Looking at the consequences of Bell’s work on the Middle East today, was that something you considered when looking at the area today? Did that ever worry you?
I had no worries, but of course very recently after the film was shot we had the phenomenon of the Islamic State. Of course, today it is easy to say what Gertrude Bell and others—the French and the British—have carved. We know that. At the same time though, we do see the alternative. We see it practically on the ground. The Islamic State, which denies all borders because they want to establish a caliphate where there are no borders, which includes Lebanon and Israel among others. And there you’ve got the first problems already. It includes Saudi Arabia and the entire Muslim world, ultimately. But when you look from that perspective, you start to partially sympathize with the status of the state it was created in after the collapse of the Ottoman Empire.
You handle the cultures depicted with such sensitivity.
It was clear the film would have a great warmth about looking at the world of the Bedouins. Today, in the media or in public perception much of it is demonized. This is a different look at a life under Islam. And there’s a certain dignity in it. What you did not realize, because I think you saw the press screening of my film…
Because yesterday night at the world premiere of the film, in the middle of the film, a heckler, I mean a very disturbed man, stands up and starts yelling “You are sympathizing with Islam. To hell with you!” And walked out. So yes, there is a demonization of Islam, which I do not follow. The film also doesn’t do it. Of course, there are really perturbed people out there at the moment, and you see it in France and in Germany with marches. It projects an Islamophobia. In a way, the film comes at the right moment. But it’s not planned. It’s a coincidence.
I also wanted to discuss the casting. On paper, it just seems a little bit unconventional. You have an American actor playing someone English. And then Nicole Kidman having to play someone much younger at one point. How did you go about casting this?First of all, I think I’m good at casting and that’s a very decisive part of what I do. And Nicole Kidman is the ideal. She gives a performance that is unprecedented. I have not seen anything like this at least in a whole decade from any actress in any film. So it’s of a phenomenal caliber. It’s easy to say you take a star that has a certain market value… No it’s not like that. There has to be chemistry. If there is no texture between actors, you end up with a stillborn baby. And her texture with James Franco and the chemistry with Damien Lewis, I knew it would work. And it does. That’s a key to casting.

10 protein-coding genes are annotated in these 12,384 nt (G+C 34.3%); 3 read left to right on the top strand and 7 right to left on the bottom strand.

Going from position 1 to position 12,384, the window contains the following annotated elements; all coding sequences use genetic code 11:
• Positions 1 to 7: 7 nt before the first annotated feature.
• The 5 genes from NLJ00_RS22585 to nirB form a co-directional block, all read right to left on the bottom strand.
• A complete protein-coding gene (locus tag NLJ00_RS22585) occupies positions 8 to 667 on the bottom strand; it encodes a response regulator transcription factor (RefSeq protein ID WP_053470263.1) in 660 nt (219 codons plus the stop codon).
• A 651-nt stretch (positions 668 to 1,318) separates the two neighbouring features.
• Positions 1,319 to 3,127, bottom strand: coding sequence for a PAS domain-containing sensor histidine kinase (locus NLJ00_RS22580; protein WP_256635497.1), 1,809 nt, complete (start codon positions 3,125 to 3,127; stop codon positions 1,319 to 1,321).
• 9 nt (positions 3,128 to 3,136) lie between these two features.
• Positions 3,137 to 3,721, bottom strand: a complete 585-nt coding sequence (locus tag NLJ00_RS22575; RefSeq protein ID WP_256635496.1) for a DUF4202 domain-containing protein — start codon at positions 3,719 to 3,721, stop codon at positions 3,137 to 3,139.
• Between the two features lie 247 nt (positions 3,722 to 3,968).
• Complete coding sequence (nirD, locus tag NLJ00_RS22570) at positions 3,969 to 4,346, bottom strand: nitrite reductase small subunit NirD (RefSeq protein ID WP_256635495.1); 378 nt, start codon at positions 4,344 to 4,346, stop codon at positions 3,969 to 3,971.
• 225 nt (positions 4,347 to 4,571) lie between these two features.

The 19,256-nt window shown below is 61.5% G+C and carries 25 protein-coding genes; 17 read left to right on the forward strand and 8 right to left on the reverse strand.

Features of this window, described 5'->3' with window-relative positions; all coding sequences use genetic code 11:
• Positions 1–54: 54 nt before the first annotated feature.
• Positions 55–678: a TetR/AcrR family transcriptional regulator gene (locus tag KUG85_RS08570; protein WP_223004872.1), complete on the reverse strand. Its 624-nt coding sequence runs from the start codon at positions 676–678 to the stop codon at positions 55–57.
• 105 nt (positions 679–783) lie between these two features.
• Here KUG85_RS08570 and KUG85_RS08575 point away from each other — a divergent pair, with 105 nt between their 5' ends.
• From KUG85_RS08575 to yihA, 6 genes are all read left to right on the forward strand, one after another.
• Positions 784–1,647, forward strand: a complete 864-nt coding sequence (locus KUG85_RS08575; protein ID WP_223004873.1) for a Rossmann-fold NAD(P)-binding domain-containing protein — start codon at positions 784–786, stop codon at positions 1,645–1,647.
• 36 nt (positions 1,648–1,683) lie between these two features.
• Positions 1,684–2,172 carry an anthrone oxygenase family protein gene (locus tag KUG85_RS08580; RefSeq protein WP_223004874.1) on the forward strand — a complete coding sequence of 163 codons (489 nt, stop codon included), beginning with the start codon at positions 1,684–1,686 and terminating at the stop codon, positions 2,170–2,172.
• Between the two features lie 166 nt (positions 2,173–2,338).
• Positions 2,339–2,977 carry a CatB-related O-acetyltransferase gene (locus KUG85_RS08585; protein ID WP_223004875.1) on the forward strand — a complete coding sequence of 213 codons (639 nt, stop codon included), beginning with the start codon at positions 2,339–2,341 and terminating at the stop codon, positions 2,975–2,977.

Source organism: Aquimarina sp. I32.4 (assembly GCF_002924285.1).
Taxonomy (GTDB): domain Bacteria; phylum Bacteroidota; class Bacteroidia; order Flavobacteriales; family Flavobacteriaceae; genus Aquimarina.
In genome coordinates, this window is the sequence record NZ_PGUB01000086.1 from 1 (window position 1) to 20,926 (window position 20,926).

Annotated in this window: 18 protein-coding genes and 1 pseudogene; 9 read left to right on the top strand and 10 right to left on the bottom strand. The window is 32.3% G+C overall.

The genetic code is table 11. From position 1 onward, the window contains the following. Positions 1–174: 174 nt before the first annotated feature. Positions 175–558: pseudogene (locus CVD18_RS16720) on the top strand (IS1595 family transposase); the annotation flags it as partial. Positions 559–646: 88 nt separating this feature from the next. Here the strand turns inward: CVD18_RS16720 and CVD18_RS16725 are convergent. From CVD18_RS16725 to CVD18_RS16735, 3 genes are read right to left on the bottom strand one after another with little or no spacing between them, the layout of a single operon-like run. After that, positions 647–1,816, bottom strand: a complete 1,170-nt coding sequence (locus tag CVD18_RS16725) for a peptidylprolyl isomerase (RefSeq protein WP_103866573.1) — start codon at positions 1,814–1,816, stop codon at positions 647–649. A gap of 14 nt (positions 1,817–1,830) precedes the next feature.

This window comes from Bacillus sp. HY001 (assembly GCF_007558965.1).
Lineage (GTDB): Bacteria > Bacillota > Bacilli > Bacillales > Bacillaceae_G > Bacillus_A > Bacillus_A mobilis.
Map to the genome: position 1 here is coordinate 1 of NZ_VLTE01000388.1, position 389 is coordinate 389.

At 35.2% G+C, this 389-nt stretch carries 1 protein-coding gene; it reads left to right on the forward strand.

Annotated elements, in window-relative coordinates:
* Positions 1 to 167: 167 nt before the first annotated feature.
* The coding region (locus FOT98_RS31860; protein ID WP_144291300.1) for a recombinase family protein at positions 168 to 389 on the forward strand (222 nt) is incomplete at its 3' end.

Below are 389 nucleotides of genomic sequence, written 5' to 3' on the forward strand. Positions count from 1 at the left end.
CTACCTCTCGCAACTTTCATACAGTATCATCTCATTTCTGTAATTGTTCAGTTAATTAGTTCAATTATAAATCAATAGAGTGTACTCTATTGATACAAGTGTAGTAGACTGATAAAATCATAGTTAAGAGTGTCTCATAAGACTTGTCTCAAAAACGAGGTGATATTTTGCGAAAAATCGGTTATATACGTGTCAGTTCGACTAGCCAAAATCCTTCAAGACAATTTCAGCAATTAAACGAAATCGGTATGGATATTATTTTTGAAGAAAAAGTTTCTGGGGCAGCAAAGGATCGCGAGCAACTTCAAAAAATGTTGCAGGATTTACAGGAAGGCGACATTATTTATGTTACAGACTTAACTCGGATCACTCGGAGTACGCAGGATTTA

You’ve been working so consistently for a long time, how have you been able to do that?
Well, I’m not in the culture of complaint. I started out when no one wanted to finance my films. I earned my own money. I worked as a welder and I worked the nightshift at a steel factory while I was still in high school. I worked the nightshift every night and I earned my own money to start with 35mm celluloid film. Short featurettes. And it’s the same attitude today. I know how to deal. I know the value of money and I always put the films on budget, on the table. Sometimes under budget. For example, “Bad Lieutenant” was slightly under budget. And that’s one side. I’m responsible. Secondly, I think all the actors, all the stars included, wanted to work with me because I know they will be at their best. [Klaus] Kinski knew it and Nicolas Cage knew it. Well pretty much everyone. Christian Bale; he knew he would particularly good. That’s a factor that keeps me moving, but it’s not that it’s a coincidence. It’s a long series of films that I have made where everybody can see the actors are at their best.